Atheism and the Meaning and Taking of Life
The human yearning for meaning, however, appears to transcend the logical extension of disbelief. This explains why atheist regimes have much more blood on their hands in the last few hundred years than Christians have compiled in its lengthier track record. (For a breakdown of the numbers, check out Richard Deem's article on the topic). It is hard to imagine an atheist believing in something so strongly that they would be willing to die for it, much less kill for it. But millions of victims of atheist states of the 20th Century bear witness to the contrary. Despite arguing that there is no transcendent being or meaning, atheists have again and again found sufficient meaning to kill and oppress. And too often, as with Christians who have done the same, the killing and oppressing was done in the name of what is otherwise a worthy cause. For atheist communists, meaning was attached to the State above all else. For the secularists of the French Revolution, reason and liberty were the values that lead to slaughter on a grand scale. As one victim of the Reign of Terror remarked on her way to be beheaded, "Liberty, what crimes are committed in your name."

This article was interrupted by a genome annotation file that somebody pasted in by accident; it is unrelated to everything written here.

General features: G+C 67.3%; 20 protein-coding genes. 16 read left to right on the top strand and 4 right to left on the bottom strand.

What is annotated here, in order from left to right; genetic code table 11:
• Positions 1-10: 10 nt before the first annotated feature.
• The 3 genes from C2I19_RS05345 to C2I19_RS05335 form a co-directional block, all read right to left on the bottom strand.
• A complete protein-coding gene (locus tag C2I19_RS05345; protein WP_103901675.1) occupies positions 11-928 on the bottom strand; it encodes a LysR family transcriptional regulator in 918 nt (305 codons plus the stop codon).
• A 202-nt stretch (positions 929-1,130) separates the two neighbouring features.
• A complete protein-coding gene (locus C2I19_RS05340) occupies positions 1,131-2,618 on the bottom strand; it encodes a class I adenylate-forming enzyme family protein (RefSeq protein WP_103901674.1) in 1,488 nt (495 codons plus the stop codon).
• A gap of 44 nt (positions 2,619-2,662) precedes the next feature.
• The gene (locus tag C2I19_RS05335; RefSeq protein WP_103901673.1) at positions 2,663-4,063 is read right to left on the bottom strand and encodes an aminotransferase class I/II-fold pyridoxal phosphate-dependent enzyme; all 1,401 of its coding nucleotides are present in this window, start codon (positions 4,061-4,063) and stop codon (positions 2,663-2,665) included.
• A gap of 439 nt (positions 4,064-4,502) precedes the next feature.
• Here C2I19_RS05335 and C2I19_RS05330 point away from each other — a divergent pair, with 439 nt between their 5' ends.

New Atheist arguments seeking to pin atrocities on Christianity have force because atrocities have been committed in the name of Christ. The atrocities stand out all the more, however, because they can be criticized on the purported basis upon which they were committed. The same cannot be said for the crimes of atheism. Moreover, great good has been done because of the values of Christianity (such as the abolition of slavery, the Civil Rights Movement, stigmatizing and criminalizing infanticide, and promoting charity). Atheism lacks a comparable track record of benevolence, nor is there any reason to suppose it would produce one. Nor are there any countervailing beliefs within atheism to mitigate against descents into extremism.